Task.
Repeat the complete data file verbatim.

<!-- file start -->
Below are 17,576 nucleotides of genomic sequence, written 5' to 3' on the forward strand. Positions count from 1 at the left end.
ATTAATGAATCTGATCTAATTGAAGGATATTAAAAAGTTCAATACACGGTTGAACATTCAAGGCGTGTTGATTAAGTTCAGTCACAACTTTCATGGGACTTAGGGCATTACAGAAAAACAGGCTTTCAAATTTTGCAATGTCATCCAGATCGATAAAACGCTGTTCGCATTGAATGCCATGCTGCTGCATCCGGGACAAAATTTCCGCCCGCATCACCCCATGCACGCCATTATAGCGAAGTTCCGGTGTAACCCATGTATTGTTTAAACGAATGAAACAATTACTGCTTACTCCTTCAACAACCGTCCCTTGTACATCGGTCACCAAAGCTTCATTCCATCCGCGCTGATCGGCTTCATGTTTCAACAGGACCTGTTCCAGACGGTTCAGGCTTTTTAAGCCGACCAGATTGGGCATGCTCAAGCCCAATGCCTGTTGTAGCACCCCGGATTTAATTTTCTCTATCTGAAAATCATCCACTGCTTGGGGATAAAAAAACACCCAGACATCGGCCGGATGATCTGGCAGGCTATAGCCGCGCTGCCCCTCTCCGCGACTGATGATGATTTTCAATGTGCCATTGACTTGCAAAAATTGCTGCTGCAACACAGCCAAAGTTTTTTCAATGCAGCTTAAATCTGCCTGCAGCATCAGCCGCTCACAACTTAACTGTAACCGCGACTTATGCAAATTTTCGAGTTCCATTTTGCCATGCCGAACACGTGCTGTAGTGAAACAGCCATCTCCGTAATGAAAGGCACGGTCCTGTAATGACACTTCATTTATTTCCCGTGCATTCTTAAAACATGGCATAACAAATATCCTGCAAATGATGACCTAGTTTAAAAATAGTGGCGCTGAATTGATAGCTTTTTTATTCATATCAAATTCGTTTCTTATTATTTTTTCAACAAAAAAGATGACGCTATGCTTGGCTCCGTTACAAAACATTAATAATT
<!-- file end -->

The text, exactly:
Below are 17,576 nucleotides of genomic sequence, written 5' to 3' on the forward strand. Positions count from 1 at the left end.
ATTAATGAATCTGATCTAATTGAAGGATATTAAAAAGTTCAATACACGGTTGAACATTCAAGGCGTGTTGATTAAGTTCAGTCACAACTTTCATGGGACTTAGGGCATTACAGAAAAACAGGCTTTCAAATTTTGCAATGTCATCCAGATCGATAAAACGCTGTTCGCATTGAATGCCATGCTGCTGCATCCGGGACAAAATTTCCGCCCGCATCACCCCATGCACGCCATTATAGCGAAGTTCCGGTGTAACCCATGTATTGTTTAAACGAATGAAACAATTACTGCTTACTCCTTCAACAACCGTCCCTTGTACATCGGTCACCAAAGCTTCATTCCATCCGCGCTGATCGGCTTCATGTTTCAACAGGACCTGTTCCAGACGGTTCAGGCTTTTTAAGCCGACCAGATTGGGCATGCTCAAGCCCAATGCCTGTTGTAGCACCCCGGATTTAATTTTCTCTATCTGAAAATCATCCACTGCTTGGGGATAAAAAAACACCCAGACATCGGCCGGATGATCTGGCAGGCTATAGCCGCGCTGCCCCTCTCCGCGACTGATGATGATTTTCAATGTGCCATTGACTTGCAAAAATTGCTGCTGCAACACAGCCAAAGTTTTTTCAATGCAGCTTAAATCTGCCTGCAGCATCAGCCGCTCACAACTTAACTGTAACCGCGACTTATGCAAATTTTCGAGTTCCATTTTGCCATGCCGAACACGTGCTGTAGTGAAACAGCCATCTCCGTAATGAAAGGCACGGTCCTGTAATGACACTTCATTTATTTCCCGTGCATTCTTAAAACATGGCATAACAAATATCCTGCAAATGATGACCTAGTTTAAAAATAGTGGCGCTGAATTGATAGCTTTTTTATTCATATCAAATTCGTTTCTTATTATTTTTTCAACAAAAAAGATGACGCTATGCTTGGCTCCGTTACAAAACATTAATAATT